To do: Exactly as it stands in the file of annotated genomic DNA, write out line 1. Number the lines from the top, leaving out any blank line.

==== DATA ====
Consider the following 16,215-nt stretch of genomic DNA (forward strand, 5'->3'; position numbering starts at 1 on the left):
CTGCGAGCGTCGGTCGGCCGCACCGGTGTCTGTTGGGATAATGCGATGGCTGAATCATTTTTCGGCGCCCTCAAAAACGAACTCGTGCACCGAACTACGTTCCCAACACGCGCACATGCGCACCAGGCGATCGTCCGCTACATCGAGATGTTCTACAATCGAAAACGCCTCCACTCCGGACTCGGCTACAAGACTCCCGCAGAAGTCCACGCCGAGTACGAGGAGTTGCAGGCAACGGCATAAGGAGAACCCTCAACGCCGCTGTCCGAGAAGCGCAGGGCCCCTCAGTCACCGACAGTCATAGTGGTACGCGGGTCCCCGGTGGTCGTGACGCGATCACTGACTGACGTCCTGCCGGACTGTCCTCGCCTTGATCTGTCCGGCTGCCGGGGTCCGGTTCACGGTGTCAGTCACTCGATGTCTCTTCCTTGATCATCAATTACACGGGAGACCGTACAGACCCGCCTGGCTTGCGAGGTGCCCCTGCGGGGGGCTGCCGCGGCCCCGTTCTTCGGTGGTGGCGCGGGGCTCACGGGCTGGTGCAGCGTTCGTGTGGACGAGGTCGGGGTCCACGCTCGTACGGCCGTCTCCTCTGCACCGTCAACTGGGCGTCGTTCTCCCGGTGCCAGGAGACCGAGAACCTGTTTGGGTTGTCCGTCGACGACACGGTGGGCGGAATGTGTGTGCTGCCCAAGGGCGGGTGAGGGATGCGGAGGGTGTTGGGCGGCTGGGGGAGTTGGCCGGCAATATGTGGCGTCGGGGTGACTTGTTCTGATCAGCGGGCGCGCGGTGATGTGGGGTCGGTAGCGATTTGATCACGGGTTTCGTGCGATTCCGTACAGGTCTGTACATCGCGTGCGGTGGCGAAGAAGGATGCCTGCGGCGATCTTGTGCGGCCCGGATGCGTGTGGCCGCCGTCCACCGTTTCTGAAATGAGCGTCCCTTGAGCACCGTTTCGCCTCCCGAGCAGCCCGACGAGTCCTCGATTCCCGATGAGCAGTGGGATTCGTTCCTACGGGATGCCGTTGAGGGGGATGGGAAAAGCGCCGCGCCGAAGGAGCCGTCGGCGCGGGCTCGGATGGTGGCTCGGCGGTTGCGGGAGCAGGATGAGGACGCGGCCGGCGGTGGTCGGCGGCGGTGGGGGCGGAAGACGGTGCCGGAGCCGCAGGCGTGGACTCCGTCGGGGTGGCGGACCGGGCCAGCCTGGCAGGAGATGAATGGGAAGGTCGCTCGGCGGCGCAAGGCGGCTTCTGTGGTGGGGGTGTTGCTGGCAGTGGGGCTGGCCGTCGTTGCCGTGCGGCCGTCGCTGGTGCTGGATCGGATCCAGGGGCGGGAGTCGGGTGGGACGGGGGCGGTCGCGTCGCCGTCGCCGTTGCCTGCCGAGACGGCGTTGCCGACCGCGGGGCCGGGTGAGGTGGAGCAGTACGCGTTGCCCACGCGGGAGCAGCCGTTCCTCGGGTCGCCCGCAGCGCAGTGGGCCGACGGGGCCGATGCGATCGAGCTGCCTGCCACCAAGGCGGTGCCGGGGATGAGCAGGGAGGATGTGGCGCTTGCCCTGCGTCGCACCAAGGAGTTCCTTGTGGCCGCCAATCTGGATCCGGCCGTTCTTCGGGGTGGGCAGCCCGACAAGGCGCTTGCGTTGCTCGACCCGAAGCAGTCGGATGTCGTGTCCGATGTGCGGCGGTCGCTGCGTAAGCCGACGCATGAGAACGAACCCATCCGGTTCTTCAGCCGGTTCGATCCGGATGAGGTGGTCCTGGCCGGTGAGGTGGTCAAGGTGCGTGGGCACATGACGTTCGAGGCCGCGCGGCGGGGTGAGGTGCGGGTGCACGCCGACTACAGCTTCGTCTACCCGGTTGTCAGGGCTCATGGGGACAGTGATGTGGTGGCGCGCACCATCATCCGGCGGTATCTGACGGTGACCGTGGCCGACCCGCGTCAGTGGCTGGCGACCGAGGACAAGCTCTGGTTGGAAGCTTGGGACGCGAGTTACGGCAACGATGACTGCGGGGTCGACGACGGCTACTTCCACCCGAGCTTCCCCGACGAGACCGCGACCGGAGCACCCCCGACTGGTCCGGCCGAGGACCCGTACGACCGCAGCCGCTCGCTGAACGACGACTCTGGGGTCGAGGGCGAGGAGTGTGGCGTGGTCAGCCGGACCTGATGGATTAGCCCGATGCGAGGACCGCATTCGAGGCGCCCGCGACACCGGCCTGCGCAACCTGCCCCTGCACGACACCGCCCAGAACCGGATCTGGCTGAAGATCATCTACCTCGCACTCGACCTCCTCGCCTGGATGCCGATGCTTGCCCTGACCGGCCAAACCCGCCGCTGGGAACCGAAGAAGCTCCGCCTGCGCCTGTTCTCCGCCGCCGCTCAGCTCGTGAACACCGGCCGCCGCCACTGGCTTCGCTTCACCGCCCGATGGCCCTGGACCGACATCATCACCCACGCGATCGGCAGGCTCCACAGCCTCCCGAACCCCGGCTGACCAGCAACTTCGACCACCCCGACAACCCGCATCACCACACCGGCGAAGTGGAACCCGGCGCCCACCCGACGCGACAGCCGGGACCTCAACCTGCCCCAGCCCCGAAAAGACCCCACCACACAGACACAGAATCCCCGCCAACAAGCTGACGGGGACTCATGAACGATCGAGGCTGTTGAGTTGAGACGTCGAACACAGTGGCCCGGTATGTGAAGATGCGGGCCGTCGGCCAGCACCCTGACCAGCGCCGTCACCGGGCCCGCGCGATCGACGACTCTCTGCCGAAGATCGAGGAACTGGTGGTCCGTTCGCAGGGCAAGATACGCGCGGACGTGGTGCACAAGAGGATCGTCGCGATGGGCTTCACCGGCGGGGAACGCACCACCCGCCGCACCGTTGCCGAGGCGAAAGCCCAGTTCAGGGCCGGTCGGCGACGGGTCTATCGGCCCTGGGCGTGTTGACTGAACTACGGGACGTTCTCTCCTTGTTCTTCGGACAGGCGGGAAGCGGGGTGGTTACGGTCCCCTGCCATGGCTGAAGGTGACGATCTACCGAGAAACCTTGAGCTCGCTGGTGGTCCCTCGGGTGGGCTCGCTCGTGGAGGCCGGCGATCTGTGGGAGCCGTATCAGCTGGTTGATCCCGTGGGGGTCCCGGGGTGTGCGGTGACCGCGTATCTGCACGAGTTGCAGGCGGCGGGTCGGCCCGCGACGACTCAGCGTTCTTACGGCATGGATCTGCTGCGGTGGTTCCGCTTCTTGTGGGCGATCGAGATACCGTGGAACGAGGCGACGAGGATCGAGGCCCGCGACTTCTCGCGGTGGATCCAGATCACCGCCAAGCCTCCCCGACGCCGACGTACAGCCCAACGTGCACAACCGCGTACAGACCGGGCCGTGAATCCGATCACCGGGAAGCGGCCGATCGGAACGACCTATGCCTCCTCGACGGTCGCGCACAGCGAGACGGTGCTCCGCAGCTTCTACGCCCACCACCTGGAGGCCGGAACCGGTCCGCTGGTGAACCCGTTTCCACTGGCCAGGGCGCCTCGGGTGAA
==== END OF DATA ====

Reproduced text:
Consider the following 16,215-nt stretch of genomic DNA (forward strand, 5'->3'; position numbering starts at 1 on the left):